"Asolo, Veneto, Italia, Oct. 7, '89.

" Dear Mr. Meynell,-I hardly know how to apologise to you, or explain to myself how there has occurred such a delay in doing what I had an impulse to do as soon as I read the very interesting papers written by Mr. Thompson, and so kindly brought under my notice by yourself. Both the Verse and Prose are indeed remarkable-even without the particulars concerning their author, for which I am indebted to your goodness. It is altogether extraordinary that a young man so naturally gifted should need incitement to do justice to his own conspicuous ability by endeavouring to emerge from so uncongenial a course of life as that which you describe. Surely the least remunerating sort of ' literary life' would offer advantages incompatible with the hardest of all struggles for existence, such as I take Mr. Thompson's to be. Pray assure him, if he cares to know it, that I have a confident expectation of his success, if he will but extricate himself-as by a strenuous effort he may-from all that must now embarrass him terribly. He can have no better friend and adviser than yourself-except himself, if he listens to the inner voice.

" Pray offer my best thanks to Mrs. Meynell for her remembrance of me-who am, as she desires, profiting by the quiet and beauty of this place-whence, however, I shall soon depart for Venice, on my way homeward.1 I gather, from the absence of anything to the contrary in your letter, that all is well with you- and so may it continue ! I do not forget your old kindliness, though we are so much apart in London; and you must account me always, dear Mr. Meynell, as yours cordially,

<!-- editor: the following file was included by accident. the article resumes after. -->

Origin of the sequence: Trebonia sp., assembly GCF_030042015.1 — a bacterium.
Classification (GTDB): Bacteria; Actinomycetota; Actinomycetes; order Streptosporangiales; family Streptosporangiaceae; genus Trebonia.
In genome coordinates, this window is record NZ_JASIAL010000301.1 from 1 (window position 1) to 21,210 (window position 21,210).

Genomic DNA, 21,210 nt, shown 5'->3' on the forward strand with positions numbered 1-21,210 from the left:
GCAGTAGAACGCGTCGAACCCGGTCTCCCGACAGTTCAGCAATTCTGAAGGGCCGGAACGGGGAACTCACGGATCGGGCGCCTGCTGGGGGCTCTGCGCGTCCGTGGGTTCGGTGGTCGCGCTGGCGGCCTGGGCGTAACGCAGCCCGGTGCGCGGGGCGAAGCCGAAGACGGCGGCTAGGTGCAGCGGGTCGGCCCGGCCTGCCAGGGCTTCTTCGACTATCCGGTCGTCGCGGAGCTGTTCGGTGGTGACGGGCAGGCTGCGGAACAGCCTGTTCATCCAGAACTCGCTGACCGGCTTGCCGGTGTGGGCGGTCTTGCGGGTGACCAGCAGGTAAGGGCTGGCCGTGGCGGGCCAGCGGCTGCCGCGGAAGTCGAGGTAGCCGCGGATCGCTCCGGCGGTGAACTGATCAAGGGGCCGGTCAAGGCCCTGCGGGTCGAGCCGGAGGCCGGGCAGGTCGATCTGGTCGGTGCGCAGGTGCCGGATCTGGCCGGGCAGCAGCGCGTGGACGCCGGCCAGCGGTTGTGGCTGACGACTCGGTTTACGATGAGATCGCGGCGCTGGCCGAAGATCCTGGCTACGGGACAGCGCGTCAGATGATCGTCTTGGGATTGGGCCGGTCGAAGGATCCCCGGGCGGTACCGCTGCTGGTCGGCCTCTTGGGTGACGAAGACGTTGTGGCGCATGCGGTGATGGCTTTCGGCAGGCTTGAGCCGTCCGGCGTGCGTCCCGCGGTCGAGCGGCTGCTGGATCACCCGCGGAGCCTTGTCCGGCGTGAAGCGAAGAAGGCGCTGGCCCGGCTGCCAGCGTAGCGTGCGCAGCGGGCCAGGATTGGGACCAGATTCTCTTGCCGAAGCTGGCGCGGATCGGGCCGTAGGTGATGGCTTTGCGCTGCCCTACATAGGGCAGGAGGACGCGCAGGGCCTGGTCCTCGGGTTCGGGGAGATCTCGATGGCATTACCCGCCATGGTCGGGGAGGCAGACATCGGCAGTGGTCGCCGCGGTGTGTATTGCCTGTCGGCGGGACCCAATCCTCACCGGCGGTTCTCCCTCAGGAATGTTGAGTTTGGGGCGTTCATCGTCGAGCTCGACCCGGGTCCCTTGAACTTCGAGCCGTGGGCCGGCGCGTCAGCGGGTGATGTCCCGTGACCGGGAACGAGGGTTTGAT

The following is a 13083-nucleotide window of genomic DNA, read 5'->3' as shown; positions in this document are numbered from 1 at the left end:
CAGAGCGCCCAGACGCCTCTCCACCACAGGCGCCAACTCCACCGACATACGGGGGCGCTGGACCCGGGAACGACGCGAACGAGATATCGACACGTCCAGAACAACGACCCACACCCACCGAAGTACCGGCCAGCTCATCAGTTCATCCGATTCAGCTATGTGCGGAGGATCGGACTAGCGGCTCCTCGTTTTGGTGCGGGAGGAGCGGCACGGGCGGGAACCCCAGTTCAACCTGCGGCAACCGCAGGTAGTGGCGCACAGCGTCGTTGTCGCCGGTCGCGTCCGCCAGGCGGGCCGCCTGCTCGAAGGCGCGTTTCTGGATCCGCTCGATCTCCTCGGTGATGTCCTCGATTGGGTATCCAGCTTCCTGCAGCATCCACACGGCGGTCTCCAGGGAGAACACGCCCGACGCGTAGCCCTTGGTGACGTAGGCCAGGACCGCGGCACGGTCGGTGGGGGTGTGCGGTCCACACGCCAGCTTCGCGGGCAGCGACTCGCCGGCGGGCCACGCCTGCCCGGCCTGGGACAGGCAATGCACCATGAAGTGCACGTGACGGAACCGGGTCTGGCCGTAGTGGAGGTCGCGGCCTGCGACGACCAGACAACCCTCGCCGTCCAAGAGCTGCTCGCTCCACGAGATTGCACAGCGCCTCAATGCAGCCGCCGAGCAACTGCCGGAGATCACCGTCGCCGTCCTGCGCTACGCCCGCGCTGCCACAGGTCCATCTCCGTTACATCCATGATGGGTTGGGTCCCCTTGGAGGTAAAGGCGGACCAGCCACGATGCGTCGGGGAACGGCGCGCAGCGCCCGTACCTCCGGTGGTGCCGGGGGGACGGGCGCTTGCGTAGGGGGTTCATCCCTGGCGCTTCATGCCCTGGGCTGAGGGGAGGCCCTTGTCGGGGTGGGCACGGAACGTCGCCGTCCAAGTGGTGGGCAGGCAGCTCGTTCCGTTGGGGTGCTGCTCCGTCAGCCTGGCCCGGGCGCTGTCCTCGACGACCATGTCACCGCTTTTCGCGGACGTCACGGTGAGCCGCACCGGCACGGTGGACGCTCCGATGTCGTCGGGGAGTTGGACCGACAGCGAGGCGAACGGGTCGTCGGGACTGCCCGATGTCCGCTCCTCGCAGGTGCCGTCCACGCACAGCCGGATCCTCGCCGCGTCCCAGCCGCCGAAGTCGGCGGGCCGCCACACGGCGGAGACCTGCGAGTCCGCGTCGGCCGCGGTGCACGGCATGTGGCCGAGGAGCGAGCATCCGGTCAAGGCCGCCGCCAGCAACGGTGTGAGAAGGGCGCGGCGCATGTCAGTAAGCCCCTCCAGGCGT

Robert Browning."

F. T. to W. M. :-

"I have received Mr. Sharp's new Life of Browning, which reminds me to do what I have been intending to do for a long time past; but whenever I wrote to you, my mind was always occupied with something else which put the subject out of my head. I had better do it now, for even my unready pen will say better what I wish to say than would my still more unready tongue. It is simply that I wanted to tell you how deeply I was moved by the reading of Browning's letter in Merry England. When you first mentioned it to me you quoted loosely a single sentence; and I answered, I think, something to the effect that I was very pleased by what he had said. So I was ; pleased by what I thought his kindliness, for (misled by the form in which you had quoted the sentence from memory) I did not take it more seriously than that. When I saw Merry England I perceived that the original sentence was insusceptible of the interpretation which I had placed upon your quotation of it. And the idea that in the closing days of his life my writings should have been under his eye, and he should have sent me praise and encouragement, is one that I shall treasure to the closing days of my life. To say that I owe this to you is to say little. I have already told you that long before I had seen you, you exercised, unknown to myself, the most decisive influence over my mental development when without such an influence my mental development was like to have utterly failed. And so to you I owe not merely Browning's notice, but also that ever I should have been worth his notice. The little flowers you sent him were sprung from your own seed. I only hope that the time may not be far distant when better and less scanty flowers may repay the pains, and patience, and tenderness of your gardening."